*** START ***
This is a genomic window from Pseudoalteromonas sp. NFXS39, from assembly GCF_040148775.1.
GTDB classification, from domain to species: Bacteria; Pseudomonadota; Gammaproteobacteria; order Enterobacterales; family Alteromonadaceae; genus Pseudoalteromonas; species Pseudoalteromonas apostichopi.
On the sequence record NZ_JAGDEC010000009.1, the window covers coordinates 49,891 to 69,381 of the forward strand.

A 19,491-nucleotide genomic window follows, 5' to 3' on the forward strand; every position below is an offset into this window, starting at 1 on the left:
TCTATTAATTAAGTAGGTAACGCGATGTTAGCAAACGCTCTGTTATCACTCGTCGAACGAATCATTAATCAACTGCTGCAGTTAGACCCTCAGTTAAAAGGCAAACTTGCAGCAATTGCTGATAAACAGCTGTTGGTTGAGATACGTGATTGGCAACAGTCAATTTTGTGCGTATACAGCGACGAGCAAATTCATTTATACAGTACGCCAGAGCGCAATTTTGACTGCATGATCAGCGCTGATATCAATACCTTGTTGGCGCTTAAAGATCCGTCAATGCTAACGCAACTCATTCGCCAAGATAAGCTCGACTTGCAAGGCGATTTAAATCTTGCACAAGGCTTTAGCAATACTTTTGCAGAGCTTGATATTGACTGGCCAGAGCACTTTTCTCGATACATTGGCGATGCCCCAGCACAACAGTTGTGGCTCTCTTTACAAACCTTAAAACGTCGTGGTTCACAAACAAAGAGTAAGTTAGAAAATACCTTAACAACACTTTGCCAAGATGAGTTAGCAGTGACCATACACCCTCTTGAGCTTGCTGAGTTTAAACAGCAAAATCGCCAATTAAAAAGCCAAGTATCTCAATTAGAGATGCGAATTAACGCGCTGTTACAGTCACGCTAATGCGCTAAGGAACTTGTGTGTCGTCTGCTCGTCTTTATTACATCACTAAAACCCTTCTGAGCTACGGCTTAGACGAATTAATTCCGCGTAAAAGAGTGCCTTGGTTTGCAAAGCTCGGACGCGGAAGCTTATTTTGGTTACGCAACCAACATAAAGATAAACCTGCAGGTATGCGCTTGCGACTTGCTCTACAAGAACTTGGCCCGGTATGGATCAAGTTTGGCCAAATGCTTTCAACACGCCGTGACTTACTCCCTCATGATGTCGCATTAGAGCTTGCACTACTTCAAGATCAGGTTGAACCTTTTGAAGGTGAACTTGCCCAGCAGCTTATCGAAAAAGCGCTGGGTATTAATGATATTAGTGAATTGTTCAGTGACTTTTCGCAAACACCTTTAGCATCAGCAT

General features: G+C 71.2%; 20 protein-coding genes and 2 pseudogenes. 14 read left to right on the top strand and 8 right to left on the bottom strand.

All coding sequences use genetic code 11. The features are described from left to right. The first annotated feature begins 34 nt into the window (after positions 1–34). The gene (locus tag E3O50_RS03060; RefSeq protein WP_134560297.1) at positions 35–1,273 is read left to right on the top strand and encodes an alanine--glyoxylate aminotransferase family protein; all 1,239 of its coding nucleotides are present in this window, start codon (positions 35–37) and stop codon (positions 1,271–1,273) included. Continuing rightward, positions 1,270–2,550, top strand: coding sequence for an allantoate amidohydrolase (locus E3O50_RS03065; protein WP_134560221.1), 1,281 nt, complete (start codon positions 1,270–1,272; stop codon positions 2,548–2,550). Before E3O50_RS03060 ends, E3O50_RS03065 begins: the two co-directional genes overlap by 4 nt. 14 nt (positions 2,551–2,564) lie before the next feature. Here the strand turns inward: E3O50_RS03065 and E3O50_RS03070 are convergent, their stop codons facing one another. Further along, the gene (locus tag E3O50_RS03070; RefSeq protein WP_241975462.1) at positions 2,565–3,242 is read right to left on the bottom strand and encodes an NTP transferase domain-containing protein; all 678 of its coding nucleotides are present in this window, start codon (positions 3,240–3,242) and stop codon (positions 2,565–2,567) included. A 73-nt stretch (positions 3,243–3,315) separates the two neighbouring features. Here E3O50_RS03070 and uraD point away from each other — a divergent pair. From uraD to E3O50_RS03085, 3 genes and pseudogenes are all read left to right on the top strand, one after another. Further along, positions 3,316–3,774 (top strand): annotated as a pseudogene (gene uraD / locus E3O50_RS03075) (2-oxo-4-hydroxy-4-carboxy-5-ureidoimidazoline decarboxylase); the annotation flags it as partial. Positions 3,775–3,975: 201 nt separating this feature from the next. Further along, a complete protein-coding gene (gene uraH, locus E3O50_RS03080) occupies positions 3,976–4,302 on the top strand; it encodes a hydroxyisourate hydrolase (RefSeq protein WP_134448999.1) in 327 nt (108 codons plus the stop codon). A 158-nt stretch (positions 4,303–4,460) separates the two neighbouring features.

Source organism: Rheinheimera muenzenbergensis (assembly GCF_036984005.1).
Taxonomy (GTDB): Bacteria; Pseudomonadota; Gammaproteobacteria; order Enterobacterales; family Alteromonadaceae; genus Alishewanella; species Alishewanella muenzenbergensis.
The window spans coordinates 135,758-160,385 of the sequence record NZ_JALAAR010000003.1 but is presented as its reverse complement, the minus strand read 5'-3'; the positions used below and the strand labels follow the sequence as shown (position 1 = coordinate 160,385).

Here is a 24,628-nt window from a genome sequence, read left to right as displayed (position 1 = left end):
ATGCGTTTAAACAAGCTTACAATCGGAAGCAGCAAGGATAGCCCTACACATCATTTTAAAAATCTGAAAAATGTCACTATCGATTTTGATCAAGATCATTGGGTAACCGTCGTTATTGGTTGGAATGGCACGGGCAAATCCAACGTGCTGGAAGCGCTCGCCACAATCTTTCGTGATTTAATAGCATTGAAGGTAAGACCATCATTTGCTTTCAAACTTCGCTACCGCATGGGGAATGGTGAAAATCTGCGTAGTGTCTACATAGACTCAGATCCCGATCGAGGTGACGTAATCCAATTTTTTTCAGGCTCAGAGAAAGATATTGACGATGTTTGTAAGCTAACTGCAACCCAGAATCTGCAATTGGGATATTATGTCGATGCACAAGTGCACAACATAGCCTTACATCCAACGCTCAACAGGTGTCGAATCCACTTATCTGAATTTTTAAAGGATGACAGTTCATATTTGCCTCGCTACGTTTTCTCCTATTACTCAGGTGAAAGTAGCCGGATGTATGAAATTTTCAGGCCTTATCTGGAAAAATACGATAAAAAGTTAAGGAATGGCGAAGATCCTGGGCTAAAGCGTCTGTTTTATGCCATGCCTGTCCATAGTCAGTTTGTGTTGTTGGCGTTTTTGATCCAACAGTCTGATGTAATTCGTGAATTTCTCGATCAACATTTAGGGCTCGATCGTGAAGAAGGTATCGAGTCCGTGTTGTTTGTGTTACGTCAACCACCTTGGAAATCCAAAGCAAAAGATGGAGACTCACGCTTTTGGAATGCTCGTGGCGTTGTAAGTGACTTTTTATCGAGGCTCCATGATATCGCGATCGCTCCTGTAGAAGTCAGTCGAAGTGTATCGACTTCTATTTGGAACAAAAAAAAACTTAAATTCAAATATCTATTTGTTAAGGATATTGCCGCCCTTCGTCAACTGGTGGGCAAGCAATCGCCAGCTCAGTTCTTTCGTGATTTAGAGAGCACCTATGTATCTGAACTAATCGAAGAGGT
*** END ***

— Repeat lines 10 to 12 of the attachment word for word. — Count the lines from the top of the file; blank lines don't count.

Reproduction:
The window spans coordinates 135,758-160,385 of the sequence record NZ_JALAAR010000003.1 but is presented as its reverse complement, the minus strand read 5'-3'; the positions used below and the strand labels follow the sequence as shown (position 1 = coordinate 160,385).

Here is a 24,628-nt window from a genome sequence, read left to right as displayed (position 1 = left end):
ATGCGTTTAAACAAGCTTACAATCGGAAGCAGCAAGGATAGCCCTACACATCATTTTAAAAATCTGAAAAATGTCACTATCGATTTTGATCAAGATCATTGGGTAACCGTCGTTATTGGTTGGAATGGCACGGGCAAATCCAACGTGCTGGAAGCGCTCGCCACAATCTTTCGTGATTTAATAGCATTGAAGGTAAGACCATCATTTGCTTTCAAACTTCGCTACCGCATGGGGAATGGTGAAAATCTGCGTAGTGTCTACATAGACTCAGATCCCGATCGAGGTGACGTAATCCAATTTTTTTCAGGCTCAGAGAAAGATATTGACGATGTTTGTAAGCTAACTGCAACCCAGAATCTGCAATTGGGATATTATGTCGATGCACAAGTGCACAACATAGCCTTACATCCAACGCTCAACAGGTGTCGAATCCACTTATCTGAATTTTTAAAGGATGACAGTTCATATTTGCCTCGCTACGTTTTCTCCTATTACTCAGGTGAAAGTAGCCGGATGTATGAAATTTTCAGGCCTTATCTGGAAAAATACGATAAAAAGTTAAGGAATGGCGAAGATCCTGGGCTAAAGCGTCTGTTTTATGCCATGCCTGTCCATAGTCAGTTTGTGTTGTTGGCGTTTTTGATCCAACAGTCTGATGTAATTCGTGAATTTCTCGATCAACATTTAGGGCTCGATCGTGAAGAAGGTATCGAGTCCGTGTTGTTTGTGTTACGTCAACCACCTTGGAAATCCAAAGCAAAAGATGGAGACTCACGCTTTTGGAATGCTCGTGGCGTTGTAAGTGACTTTTTATCGAGGCTCCATGATATCGCGATCGCTCCTGTAGAAGTCAGTCGAAGTGTATCGACTTCTATTTGGAACAAAAAAAAACTTAAATTCAAATATCTATTTGTTAAGGATATTGCCGCCCTTCGTCAACTGGTGGGCAAGCAATCGCCAGCTCAGTTCTTTCGTGATTTAGAGAGCACCTATGTATCTGAACTAATCGAAGAGGT